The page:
grass, four separate experiments were conducted on Immokalee fine sand.


EXPERIMENTAL PROCEDURES

One experiment was completed in 1956, two in 1957, and one in 1960. Plot
sizes ranged from 10 by 10, to 12- by 20 feet, and either a randomized block or
split-plot design was used.

Nitrogen, phosphorus, and potassium were supplied in all instances as
ammonium nitrate, 20C5 superphosphate, and muriate of potash, respectively.
In some of the tests phosphorus was omitted because soil tests and the previous
fertilization history indicated that sufficient phosphorus was present in the
soil. In other tests phosphorus was applied uniformly at a rate of 60 pounds
of P205 per acre. Sixty pounds of nitrogen per acre was used in three trials,
and 75 pounds per acre were used in the remaining (1957) experiment. In three
of the four experiments the effect of additions of potash was determined by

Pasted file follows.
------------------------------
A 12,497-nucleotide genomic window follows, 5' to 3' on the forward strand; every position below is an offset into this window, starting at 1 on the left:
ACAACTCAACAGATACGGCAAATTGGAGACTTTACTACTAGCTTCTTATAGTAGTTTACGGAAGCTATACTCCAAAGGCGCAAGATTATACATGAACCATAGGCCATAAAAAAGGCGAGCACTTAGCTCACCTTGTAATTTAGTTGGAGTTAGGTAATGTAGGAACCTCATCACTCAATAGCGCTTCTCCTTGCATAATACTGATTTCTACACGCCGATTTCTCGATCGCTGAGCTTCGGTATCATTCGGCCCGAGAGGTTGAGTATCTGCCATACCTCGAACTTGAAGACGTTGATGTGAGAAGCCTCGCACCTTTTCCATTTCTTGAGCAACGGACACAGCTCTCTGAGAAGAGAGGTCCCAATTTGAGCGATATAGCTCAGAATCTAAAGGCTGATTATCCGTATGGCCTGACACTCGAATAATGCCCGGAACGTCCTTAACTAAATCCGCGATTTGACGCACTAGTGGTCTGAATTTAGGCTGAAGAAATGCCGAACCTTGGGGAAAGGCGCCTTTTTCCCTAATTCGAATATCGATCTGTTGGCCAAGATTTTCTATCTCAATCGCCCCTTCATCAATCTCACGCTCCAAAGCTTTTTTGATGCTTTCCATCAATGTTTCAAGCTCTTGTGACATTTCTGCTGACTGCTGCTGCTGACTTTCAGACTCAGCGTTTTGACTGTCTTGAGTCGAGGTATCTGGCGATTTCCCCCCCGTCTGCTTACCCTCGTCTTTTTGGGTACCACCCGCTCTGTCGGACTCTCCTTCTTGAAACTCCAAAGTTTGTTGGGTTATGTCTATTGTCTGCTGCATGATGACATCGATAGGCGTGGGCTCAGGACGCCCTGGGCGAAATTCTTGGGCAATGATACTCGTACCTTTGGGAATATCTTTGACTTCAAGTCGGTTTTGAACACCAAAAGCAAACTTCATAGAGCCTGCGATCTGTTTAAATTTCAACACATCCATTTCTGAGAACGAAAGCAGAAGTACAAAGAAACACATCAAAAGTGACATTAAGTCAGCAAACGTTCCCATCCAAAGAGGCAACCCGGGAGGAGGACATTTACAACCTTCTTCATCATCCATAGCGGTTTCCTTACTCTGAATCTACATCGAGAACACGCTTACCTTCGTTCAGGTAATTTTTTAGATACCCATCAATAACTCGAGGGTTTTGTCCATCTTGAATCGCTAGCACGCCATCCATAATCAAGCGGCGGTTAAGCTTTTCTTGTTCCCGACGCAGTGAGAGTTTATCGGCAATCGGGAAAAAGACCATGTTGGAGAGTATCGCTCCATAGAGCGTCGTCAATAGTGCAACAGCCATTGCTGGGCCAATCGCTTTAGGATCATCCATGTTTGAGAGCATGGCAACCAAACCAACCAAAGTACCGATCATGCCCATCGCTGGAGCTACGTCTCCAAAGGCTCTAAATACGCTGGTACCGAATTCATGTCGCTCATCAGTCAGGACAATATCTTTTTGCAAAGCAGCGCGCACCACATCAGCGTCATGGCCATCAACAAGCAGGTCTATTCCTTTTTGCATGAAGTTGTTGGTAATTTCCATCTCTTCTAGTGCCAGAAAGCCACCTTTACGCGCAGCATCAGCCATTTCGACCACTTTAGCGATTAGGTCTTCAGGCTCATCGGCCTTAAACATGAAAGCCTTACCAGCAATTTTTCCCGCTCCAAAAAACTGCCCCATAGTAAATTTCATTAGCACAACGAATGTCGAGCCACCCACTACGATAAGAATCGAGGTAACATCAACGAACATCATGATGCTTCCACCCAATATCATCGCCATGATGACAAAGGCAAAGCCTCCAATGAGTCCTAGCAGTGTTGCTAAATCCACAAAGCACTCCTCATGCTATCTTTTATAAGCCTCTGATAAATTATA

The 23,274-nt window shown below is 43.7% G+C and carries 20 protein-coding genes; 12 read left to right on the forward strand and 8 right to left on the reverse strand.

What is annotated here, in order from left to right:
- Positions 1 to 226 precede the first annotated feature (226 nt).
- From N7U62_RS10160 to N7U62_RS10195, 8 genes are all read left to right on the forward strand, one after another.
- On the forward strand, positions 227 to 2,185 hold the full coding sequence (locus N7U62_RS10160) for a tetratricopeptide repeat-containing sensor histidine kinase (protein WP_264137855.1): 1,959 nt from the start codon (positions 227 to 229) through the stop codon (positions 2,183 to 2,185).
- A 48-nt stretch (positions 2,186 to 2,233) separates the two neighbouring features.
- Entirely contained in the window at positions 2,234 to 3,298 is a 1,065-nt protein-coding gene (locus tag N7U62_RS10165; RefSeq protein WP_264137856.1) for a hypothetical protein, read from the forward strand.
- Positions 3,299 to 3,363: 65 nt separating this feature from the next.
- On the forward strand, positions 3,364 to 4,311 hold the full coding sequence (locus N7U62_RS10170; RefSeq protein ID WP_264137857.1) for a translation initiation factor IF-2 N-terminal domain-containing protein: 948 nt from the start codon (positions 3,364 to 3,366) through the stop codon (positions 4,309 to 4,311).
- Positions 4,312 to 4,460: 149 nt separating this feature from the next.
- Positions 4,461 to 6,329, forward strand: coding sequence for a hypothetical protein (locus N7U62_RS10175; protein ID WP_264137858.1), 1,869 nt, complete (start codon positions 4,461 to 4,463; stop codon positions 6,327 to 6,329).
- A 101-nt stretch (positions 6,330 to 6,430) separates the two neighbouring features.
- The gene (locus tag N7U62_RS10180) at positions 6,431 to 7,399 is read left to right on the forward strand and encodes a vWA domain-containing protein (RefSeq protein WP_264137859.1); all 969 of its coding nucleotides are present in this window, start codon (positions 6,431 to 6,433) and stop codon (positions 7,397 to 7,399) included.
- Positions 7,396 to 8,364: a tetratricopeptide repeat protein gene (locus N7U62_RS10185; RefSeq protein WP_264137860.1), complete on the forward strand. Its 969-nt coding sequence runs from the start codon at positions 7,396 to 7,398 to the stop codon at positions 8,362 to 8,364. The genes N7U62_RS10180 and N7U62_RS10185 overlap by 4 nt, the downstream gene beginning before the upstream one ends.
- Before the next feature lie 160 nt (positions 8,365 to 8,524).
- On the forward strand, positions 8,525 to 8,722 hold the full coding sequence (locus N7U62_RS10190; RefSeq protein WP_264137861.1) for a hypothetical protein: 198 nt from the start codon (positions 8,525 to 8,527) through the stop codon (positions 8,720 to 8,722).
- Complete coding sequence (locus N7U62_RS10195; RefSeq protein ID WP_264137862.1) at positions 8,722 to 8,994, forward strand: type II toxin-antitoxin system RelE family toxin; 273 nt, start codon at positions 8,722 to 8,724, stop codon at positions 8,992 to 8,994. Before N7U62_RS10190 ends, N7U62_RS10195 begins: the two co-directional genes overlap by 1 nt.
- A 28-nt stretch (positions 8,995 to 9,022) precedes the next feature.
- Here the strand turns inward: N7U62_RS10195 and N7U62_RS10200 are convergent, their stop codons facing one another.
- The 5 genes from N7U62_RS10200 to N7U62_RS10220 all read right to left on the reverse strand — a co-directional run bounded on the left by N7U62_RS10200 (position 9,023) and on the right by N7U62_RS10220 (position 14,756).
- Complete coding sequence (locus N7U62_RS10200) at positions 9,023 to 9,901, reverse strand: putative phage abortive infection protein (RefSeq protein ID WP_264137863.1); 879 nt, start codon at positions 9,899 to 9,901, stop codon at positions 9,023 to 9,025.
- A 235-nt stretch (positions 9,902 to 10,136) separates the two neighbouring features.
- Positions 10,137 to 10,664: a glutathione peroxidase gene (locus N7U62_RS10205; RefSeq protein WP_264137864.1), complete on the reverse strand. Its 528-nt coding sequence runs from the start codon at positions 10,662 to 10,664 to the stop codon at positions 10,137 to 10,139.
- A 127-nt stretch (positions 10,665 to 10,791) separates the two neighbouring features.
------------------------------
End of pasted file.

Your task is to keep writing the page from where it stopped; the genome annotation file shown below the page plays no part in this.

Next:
applying 60 pounds of potash per acre to one half of all of the plots ferti-
lized with nitrogen and leaving the other half without potash fertilizer. In
the fourth instance the 60 pounds of potash per acre was applied to all plots.

In the 1956 experiment, plots were fertilized in August, September,
October, November and December. The whole area was mowed originally on July
19, 1956. Plots fertilized in September and succeeding months were harvested
just before fertilization. The August fertilized plots were harvested one
month after fertilization. All plots were harvested again on January 7.

In the other three tests all plots were mowed just prior to the beginning
of the test and then harvested at the end of the test.

Plots were harvested with a conventional 30-inch sickle-bar mower. A
clipping height of about 2- inches was used.

1/ Associate Agronomist, Indian River Field Laboratory, former distantt Soils
Chemist and Assistant Soils Chemist, Everglades Experiment tion, res-
pectively. AAF 2 6 2 i